The research project reconstructs conflicts over distribution and recognition within the EU, which have intensified during the Eurozone-crisis, as transnational solidarity conflicts. It analyzes particularly the role national and European constitutional courts play in these conflicts.
The Eurozone crisis is accompanied by a politicization of European governance. Transnational solidarity conflicts, which were pacified for a long time within the paradigm of a permissive consensus, have now developed a new quality. The tsc-project analyzes how these conflicts might be articulated and if constitutional courts may resolve them productively.
The research projects deals with the role of constitutional and apex courts in Germany, Greece, Ireland, Italy, Portugal and Spain as well as on the EU-level. It analyzes more than 100 judgements with regard to their management of transnational solidarity conflicts in the context of the Eurozone crisis.
The tsc-project pursues three research aims: (1) to describe the dynamics of transnational solidarity conflicts and the institutional possibilities of their articulation; (2) to understand the consequences of tsc in the deep structures of national constitutional law; (3) to provide a normative yardstick for the role of constitutional courts in tsc.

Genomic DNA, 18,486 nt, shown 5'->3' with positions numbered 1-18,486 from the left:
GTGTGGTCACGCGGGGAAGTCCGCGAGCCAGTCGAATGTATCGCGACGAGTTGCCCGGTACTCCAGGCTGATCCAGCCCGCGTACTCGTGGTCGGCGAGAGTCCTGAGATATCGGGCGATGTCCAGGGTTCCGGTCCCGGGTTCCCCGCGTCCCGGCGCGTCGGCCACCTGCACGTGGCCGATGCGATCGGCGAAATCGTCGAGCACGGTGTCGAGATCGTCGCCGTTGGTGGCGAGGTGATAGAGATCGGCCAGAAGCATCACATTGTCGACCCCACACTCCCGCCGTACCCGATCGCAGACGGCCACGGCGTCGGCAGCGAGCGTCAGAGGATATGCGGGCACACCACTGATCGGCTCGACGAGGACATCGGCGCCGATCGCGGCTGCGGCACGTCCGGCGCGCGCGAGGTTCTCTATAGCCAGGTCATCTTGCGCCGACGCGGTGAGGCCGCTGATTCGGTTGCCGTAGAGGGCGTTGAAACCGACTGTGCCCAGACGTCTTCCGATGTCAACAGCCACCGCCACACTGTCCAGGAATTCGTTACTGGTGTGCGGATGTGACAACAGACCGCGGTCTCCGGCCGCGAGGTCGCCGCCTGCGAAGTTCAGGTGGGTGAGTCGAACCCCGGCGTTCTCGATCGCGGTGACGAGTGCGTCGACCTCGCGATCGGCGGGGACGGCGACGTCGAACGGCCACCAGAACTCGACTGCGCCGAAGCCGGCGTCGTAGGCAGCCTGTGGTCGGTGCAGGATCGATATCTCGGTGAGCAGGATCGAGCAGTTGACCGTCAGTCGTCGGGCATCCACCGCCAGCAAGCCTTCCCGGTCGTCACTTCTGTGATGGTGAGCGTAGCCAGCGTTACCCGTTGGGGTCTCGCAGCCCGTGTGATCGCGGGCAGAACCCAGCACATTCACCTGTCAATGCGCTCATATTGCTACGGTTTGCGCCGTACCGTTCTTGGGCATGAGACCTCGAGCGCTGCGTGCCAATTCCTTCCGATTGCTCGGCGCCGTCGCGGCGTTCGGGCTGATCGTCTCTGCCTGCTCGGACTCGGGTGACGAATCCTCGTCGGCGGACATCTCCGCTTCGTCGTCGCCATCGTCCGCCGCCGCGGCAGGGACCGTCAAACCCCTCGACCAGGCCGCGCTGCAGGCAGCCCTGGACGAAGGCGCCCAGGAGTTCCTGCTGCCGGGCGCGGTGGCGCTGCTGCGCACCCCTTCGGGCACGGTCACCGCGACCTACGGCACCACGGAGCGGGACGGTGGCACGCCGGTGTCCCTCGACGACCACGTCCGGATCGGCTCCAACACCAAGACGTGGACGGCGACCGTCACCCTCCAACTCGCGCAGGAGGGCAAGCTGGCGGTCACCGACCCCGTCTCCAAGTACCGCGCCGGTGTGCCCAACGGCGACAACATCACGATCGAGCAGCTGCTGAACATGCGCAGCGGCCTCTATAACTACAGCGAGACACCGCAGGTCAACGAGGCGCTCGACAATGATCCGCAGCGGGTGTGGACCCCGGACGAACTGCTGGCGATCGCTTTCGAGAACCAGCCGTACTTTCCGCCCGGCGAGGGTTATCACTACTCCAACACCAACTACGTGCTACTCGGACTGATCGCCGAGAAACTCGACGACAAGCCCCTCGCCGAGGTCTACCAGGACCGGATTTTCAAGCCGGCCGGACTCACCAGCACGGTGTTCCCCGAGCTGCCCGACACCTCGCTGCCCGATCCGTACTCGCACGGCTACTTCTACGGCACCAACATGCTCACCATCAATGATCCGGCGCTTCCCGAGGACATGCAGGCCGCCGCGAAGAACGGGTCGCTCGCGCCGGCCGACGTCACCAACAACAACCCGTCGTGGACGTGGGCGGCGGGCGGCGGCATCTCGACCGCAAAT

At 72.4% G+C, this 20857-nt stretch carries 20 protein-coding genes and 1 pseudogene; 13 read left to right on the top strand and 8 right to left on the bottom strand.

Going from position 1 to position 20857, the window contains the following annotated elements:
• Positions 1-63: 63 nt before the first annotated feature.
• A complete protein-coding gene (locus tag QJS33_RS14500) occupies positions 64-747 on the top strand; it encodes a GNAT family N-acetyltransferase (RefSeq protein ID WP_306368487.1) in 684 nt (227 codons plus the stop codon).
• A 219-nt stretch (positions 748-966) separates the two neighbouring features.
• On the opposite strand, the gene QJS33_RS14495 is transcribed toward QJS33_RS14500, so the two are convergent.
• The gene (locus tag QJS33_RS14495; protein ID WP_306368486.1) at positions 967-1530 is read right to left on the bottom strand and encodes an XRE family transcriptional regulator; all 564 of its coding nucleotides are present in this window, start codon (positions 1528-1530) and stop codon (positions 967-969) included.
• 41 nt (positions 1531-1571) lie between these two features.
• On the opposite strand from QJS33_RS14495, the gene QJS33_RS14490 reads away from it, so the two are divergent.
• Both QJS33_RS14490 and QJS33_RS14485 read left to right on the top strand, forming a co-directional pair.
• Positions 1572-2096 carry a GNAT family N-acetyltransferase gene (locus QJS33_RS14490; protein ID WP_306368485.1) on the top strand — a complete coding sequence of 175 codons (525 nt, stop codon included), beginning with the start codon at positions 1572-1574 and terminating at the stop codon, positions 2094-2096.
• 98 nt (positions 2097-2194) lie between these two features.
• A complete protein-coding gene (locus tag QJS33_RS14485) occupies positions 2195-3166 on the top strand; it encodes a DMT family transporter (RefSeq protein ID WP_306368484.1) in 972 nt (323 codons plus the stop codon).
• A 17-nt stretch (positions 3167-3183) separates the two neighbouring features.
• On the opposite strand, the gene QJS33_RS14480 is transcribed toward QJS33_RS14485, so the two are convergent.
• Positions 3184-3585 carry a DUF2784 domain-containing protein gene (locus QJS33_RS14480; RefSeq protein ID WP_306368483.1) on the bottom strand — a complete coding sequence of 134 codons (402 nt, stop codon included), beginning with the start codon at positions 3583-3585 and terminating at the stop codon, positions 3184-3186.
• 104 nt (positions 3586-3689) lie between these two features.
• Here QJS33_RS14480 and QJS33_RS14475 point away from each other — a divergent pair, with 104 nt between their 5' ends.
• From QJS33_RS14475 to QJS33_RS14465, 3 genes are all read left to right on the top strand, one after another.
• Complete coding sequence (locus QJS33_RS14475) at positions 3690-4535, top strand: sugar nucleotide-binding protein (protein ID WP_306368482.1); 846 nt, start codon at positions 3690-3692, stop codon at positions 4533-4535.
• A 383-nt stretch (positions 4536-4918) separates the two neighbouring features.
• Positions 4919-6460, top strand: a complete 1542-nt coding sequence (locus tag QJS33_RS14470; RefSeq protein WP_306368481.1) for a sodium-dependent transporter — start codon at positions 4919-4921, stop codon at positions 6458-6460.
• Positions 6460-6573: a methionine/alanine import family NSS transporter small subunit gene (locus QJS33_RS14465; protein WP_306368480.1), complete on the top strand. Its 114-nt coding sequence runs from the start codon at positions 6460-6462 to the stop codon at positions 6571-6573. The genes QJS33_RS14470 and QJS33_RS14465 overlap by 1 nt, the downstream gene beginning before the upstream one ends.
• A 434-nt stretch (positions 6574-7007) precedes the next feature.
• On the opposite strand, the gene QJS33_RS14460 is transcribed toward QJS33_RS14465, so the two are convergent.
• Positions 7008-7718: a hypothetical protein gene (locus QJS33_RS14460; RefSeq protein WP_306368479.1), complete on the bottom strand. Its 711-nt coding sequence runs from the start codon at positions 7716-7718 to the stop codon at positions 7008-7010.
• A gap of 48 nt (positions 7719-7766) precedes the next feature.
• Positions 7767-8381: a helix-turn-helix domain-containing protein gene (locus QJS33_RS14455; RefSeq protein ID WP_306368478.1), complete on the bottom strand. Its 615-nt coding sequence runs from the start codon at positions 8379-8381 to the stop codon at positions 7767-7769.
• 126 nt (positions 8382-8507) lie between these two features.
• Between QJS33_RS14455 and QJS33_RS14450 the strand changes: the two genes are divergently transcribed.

The research project is affiliated at the Goethe-University Frankfurt and will be conducted in an intensive collaboration with the Max Planck Institute for Comparative Public Law and International Law in Heidelberg. It was launched on the 1st of March 2017 and is scheduled for five years.
The book „Contesting Austerity: A Social-Legal Inquiry“ edited by Anuscheh Farahat and Xabier Arzoz has been published by Hart Publishing. The book originates from the eponymous workshop we had organized at the Oñati International Institute for the Sociology of Law in June 2019. It addresses the different forms of austerity during the European economic and financial crisis and analyses how political and legal institutions, but also civil societal actors contested or upheld this dominant political paradigm. It aims to enhance understanding of how these constellations impact the democratic quality of political debates, the trust in public institutions and the legitimacy of law. The 16 chapters focus on payment and pension cuts, labour law reforms and old and new forms of poverty and put emphasis on the democratic, legal, and societal implications of austerity conflicts.
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